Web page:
You would think romance and marriage go together like peanut butter and jelly, right? Recently, I was told that romance readers believed that once you’re married the romance ends. After they say I do, the book becomes an I don’t.
I recently pitched my latest project to an editor, and her response took me by surprise. I explained the premise of my story, and then I went on to tell her the book starts off with my hero and heroine separated, facing divorce. That’s as far as I got. She threw a hand up to stop me. And this is how it went.
Editor: “I love the concept, but you need to have your couple divorced. In fact, give the heroine a fiancé or a boyfriend so the hero has to fight for her.”
Me: Sits in stunned silence as I digest just how much changing would need to be done.
Editor: “There’s no romance in marriage. Romance readers find married couples boring.”
Me: Still sitting in stunned silence, trying to keep my mouth from flopping open.
Editor: “Once you make these changes I really would like to take a look.” Hands me a business card with submission information.
Me: Being in a romantic marriage, I want to tell her how untrue I felt her assumptions are, but instead I take the card and flash a fake smile. “Great. That’s great. I’ll get right on it. Thank you.”
As I walked away broken hearted for my story, I consciously thought back to the hundreds of books I had read along the way. Had I read any books where the couple starts off separated and then reunites at the end? None flew out at me. Was she right?
It made me a little sad. I wanted to turn around and go back to the editor and tell her what was really on my mind. I wanted to fight for married couples that have suffered a setback or two. I wanted to say there is more to the story than just the beginning. I wanted to say that sometimes couples got lost, and they have to find their way back, by searching for the love that brought them together in the first place. But of course, I didn’t.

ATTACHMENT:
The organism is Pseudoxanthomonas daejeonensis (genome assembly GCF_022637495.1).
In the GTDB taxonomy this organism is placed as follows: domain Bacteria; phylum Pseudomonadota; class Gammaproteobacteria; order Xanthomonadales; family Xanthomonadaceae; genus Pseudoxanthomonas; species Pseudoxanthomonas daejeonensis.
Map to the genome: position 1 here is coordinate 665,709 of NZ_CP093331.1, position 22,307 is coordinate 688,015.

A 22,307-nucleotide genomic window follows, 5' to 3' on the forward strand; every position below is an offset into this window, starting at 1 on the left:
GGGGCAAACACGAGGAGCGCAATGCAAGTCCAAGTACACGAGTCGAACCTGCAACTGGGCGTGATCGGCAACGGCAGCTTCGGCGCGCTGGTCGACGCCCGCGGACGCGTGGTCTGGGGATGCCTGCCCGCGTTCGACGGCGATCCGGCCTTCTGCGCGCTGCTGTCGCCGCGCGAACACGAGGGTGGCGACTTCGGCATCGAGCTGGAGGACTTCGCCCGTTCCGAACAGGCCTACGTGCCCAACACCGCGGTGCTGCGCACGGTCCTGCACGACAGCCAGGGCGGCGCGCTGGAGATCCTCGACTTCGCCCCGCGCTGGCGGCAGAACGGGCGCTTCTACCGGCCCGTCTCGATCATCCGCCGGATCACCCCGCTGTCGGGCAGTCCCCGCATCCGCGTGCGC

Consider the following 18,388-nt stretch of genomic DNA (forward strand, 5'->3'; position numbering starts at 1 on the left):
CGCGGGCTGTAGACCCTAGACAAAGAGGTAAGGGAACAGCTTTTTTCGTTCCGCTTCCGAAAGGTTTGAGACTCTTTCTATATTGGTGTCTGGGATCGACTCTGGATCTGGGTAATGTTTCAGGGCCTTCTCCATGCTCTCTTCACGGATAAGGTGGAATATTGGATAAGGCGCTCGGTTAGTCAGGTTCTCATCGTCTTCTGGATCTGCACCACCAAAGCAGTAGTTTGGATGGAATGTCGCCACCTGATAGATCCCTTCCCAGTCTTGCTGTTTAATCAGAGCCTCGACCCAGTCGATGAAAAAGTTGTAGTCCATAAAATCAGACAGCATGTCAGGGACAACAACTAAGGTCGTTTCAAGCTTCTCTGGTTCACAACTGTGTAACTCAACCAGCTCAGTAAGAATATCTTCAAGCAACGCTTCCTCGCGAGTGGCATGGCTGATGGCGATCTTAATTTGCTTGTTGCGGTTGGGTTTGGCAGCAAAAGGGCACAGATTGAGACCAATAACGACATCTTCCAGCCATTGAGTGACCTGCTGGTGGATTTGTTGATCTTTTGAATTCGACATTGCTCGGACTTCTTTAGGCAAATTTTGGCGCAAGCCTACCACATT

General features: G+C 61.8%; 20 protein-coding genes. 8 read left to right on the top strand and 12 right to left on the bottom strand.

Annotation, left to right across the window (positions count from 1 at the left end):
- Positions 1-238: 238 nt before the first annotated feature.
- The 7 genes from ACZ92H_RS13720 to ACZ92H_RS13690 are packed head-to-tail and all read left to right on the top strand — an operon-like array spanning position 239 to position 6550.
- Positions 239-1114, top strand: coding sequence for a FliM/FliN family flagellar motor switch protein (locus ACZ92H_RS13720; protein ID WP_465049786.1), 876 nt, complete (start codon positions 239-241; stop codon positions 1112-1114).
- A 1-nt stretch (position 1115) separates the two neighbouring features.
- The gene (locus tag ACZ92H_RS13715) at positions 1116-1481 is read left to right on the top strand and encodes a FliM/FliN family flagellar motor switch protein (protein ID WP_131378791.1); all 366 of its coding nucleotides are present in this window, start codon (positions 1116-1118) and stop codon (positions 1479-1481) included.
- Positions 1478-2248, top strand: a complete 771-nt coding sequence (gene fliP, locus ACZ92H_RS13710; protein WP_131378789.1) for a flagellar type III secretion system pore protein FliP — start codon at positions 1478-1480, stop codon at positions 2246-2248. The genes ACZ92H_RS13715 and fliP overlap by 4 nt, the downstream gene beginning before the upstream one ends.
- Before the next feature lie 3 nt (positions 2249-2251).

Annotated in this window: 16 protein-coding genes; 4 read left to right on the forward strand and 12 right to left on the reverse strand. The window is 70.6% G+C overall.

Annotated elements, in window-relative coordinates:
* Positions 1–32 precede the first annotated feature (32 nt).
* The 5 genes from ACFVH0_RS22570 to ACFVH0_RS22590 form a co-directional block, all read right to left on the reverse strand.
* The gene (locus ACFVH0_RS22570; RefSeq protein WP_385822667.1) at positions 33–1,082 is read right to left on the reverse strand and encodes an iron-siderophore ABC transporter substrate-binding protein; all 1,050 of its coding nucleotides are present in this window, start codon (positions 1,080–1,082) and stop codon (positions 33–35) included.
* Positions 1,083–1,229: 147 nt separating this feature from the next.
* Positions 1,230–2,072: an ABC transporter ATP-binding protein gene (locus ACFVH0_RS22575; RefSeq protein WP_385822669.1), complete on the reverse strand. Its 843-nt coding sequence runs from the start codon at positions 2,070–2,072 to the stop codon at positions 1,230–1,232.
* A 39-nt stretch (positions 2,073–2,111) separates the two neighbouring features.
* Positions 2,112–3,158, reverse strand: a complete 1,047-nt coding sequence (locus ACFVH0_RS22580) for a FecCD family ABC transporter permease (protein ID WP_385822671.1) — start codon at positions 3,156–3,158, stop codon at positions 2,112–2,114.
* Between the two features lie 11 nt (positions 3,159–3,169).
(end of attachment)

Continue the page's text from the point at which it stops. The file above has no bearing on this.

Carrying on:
Her suggestion to rip my story apart wasn’t what truly bothered me. (Okay, it bothered me a little!) What honestly bothered me was that she put all romance readers in the same box. I got an uneasy feeling inside. So I decided before I would go and change EVERYTHING about my story, I’d pitch it again, and again, and then one more time. Guess what? Our beloved romance readers started crawling out of that box the editor had put them in. The agents and editors I pitched to want to see it just the way it is. Not one of them told me to divorce my couple.
I have a friend who writes historical with some steamy love scenes. She had an editor tell her once that she would consider signing her if she turned it into an inspirational. What? Her hot romance wasn’t even close to being inspirational. She got that same uneasy feeling I did. So she pitched it again. I’m delighted to report that she’s landed the big book deal with her voice and her story still intact.
What I’m trying to say is this: Maybe sometimes your book does need a major overhaul. However, before you go and change EVERYTHING, pitch it a few more times. If the response seems to be consistent, then maybe it’s time to make the big changes, but first give your book a chance. There is a reason you wrote it like that in the first place. 🙂
Remember to Dream Big!